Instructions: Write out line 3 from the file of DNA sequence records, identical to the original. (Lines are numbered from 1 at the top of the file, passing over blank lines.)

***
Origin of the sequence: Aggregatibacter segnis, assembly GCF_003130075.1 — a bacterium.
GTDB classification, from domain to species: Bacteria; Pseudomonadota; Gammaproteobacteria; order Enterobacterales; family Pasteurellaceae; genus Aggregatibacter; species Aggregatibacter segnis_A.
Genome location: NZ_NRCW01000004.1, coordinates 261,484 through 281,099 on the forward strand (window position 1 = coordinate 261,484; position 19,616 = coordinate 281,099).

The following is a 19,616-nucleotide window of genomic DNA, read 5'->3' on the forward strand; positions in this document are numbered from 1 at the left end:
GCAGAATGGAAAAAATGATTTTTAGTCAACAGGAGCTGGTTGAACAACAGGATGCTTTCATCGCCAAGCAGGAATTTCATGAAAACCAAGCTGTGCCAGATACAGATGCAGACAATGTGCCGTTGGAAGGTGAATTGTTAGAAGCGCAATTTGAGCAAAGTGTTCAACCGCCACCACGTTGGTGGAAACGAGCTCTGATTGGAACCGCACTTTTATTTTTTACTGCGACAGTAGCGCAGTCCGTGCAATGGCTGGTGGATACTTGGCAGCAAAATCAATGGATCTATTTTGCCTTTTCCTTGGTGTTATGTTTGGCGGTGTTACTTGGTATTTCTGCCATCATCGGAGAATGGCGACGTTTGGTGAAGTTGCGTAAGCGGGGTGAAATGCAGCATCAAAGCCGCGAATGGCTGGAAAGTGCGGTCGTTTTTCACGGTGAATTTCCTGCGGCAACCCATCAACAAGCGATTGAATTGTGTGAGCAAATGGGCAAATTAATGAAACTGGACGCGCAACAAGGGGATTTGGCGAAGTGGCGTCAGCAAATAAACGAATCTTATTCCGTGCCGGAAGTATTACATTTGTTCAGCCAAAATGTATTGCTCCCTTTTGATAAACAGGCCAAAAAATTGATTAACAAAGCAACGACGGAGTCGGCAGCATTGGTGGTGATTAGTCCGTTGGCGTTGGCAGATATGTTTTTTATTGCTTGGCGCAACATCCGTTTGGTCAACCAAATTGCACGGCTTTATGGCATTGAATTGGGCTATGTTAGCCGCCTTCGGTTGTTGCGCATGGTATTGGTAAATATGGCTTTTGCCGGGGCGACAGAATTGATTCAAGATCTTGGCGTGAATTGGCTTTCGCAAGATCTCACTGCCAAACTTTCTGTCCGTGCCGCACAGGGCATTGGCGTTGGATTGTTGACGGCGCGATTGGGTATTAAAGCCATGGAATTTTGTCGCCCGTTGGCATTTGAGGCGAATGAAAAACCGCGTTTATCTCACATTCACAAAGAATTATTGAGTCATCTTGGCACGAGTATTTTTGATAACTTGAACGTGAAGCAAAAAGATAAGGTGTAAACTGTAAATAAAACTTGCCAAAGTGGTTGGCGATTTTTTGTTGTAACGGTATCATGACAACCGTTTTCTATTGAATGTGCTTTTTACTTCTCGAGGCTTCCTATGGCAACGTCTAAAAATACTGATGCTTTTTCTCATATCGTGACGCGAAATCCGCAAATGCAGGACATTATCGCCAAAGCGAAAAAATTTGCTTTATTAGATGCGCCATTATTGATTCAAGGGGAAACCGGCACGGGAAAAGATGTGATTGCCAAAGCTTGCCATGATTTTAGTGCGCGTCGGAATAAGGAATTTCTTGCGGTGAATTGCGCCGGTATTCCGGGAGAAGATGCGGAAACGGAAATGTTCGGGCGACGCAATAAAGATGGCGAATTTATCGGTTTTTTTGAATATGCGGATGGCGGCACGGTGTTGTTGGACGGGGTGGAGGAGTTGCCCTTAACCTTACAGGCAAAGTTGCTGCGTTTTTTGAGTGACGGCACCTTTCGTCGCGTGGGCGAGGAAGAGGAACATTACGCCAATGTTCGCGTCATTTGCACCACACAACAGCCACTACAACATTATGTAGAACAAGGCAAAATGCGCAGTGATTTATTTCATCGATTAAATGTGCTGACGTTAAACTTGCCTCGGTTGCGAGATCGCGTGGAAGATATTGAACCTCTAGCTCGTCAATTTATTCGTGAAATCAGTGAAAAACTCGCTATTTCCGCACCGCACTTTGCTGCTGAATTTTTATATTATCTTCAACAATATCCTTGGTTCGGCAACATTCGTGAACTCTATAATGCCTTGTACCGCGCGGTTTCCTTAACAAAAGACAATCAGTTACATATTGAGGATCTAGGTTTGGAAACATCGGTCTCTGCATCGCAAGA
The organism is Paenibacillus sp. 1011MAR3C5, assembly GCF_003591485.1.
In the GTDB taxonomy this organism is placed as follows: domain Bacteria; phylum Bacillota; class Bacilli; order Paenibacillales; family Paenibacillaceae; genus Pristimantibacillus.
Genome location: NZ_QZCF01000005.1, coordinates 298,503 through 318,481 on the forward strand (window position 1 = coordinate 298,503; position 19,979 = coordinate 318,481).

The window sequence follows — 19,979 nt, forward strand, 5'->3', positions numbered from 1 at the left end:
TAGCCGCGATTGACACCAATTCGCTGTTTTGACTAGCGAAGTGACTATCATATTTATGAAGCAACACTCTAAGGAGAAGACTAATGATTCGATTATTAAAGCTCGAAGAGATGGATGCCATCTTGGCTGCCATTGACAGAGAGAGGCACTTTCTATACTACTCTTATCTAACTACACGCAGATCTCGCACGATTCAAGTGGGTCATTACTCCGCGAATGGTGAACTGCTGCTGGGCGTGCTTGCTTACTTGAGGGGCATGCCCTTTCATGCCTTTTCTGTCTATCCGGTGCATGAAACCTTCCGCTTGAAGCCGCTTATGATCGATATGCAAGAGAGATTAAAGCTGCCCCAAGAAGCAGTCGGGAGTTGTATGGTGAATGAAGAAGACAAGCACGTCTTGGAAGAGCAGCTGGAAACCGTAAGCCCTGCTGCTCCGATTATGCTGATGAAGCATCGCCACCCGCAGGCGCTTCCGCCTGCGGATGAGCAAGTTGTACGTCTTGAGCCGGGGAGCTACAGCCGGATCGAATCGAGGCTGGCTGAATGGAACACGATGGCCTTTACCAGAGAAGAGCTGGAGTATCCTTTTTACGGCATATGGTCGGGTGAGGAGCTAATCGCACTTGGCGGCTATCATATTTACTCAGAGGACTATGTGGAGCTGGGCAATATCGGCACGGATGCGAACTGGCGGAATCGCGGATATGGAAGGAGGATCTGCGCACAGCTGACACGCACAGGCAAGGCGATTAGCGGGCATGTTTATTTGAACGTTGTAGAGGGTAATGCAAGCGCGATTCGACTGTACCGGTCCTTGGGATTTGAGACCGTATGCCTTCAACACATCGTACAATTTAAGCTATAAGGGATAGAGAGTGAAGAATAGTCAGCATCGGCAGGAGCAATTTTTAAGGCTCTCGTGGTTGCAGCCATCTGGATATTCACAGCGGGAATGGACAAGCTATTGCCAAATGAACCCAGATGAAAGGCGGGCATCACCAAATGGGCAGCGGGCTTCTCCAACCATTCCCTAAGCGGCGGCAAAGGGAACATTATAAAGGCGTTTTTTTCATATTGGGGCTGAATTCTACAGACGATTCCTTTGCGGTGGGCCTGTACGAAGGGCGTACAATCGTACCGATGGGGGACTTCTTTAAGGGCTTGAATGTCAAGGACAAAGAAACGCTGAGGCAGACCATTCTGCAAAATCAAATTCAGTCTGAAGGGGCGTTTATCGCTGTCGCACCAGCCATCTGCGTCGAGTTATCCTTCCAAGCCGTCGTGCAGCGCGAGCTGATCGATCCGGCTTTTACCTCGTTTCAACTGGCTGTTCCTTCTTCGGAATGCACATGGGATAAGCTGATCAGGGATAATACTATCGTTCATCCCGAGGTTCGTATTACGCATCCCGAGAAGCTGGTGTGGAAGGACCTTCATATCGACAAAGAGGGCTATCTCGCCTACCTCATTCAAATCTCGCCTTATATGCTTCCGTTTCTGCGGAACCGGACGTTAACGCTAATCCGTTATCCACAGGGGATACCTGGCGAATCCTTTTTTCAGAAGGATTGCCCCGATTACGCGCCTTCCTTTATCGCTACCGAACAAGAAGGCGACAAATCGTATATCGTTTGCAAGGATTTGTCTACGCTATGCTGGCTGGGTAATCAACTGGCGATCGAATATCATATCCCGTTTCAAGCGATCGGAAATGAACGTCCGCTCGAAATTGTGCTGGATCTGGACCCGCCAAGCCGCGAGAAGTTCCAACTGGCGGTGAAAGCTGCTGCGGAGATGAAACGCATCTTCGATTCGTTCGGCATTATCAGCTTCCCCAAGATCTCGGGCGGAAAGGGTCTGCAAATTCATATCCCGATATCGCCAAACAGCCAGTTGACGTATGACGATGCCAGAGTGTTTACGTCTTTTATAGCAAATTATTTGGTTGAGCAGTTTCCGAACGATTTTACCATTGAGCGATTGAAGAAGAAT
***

Genome location: NZ_NRCW01000004.1, coordinates 261,484 through 281,099 on the forward strand (window position 1 = coordinate 261,484; position 19,616 = coordinate 281,099).